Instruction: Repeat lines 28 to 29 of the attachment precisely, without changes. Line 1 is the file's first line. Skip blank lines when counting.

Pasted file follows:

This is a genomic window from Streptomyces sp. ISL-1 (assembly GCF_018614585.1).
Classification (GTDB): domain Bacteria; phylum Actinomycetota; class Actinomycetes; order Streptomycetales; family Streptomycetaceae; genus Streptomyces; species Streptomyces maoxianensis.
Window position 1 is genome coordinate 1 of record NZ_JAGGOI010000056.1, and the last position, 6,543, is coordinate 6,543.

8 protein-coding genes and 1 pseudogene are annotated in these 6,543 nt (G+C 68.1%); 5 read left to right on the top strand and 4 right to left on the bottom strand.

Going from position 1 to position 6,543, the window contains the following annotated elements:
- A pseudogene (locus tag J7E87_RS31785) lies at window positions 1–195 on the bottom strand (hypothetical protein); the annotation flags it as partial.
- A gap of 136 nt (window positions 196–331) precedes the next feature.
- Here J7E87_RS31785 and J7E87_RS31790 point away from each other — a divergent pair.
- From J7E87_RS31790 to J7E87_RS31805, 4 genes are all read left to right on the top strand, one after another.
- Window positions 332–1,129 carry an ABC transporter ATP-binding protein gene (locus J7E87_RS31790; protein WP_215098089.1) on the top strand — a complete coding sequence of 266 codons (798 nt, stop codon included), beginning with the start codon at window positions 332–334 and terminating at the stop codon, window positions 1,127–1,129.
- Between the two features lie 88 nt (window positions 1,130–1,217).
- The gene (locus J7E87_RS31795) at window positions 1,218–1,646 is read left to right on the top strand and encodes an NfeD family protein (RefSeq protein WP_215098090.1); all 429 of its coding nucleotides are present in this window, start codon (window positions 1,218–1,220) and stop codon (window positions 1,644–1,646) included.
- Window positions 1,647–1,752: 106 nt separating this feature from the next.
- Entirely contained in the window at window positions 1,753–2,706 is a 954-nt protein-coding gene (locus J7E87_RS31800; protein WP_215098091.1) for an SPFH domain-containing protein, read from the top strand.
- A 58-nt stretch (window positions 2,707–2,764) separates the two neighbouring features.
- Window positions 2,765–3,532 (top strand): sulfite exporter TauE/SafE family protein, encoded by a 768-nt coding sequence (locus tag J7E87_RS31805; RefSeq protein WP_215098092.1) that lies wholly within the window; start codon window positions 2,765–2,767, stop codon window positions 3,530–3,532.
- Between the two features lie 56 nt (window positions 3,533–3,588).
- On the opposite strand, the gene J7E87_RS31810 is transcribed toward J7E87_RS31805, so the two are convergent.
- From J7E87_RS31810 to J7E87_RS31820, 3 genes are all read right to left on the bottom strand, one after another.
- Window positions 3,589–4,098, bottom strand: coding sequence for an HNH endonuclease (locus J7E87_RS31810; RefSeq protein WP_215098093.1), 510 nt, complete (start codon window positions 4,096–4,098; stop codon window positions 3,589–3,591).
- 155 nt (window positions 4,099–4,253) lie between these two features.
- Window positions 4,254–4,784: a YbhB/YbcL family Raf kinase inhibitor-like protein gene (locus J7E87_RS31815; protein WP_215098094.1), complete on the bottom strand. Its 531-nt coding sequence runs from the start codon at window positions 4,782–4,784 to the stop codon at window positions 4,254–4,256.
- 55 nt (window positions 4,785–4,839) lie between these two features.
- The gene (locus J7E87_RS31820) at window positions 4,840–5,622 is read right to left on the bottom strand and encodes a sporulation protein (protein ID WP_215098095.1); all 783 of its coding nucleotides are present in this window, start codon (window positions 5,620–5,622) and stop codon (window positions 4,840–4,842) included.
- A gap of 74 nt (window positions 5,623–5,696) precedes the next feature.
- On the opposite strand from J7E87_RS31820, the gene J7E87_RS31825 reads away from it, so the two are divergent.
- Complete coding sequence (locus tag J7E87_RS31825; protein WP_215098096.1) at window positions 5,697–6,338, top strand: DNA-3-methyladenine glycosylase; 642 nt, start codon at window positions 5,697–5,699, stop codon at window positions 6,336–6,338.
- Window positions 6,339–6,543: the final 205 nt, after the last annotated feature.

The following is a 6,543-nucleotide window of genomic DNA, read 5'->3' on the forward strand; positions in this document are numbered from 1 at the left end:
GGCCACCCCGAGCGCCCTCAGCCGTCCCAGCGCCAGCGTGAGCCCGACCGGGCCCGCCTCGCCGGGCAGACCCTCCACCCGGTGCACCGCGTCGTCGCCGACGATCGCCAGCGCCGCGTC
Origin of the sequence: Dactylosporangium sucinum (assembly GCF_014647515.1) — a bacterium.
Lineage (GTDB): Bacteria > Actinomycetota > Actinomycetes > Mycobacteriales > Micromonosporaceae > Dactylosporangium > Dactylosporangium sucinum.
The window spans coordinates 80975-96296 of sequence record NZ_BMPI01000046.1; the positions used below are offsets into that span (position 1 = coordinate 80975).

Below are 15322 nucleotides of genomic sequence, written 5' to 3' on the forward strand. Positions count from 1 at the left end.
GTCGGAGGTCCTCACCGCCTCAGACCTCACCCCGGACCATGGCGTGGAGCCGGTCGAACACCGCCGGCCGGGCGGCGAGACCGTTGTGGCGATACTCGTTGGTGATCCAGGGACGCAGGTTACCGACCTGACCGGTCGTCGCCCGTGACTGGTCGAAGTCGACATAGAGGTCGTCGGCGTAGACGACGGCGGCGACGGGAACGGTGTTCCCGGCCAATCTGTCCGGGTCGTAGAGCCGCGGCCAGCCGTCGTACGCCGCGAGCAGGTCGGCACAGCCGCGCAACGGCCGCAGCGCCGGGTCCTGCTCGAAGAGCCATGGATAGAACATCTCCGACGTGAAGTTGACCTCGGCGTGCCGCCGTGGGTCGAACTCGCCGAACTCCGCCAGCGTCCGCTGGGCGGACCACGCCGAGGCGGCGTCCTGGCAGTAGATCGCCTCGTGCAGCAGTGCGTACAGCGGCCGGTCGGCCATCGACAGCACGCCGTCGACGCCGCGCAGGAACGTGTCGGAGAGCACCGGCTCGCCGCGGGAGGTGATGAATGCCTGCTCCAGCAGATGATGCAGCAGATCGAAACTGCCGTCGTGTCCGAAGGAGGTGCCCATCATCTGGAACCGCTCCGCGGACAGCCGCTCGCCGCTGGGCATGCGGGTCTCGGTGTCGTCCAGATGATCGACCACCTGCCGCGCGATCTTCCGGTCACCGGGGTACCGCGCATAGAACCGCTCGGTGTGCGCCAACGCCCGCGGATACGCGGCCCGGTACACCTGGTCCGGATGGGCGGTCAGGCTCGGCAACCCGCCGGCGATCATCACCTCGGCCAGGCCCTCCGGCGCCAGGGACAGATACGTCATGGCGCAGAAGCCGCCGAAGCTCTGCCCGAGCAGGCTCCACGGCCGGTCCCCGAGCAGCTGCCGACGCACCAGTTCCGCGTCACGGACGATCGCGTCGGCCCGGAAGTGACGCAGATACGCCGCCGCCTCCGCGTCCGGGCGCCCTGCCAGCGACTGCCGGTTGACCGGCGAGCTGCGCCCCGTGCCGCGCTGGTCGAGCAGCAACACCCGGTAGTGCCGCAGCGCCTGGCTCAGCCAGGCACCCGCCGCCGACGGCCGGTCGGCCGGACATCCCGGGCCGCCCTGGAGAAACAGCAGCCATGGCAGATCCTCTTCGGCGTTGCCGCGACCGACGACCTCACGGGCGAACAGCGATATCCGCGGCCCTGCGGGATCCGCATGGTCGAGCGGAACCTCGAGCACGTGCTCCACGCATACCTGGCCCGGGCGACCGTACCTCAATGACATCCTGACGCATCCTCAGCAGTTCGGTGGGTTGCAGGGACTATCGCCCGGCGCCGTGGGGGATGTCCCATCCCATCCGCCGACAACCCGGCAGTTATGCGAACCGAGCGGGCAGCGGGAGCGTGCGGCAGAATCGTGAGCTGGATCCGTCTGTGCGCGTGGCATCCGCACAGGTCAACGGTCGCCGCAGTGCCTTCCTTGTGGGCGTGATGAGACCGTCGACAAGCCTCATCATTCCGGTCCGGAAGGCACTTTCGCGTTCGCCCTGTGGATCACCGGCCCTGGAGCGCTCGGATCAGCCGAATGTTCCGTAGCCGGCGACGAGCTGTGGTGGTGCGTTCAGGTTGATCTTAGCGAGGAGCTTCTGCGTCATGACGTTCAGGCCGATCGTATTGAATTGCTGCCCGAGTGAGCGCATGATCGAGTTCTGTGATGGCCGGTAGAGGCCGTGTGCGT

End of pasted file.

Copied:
- Window positions 6,339–6,543: the final 205 nt, after the last annotated feature.

The following is a 6,543-nucleotide window of genomic DNA, read 5'->3' on the forward strand; positions in this document are numbered from 1 at the left end: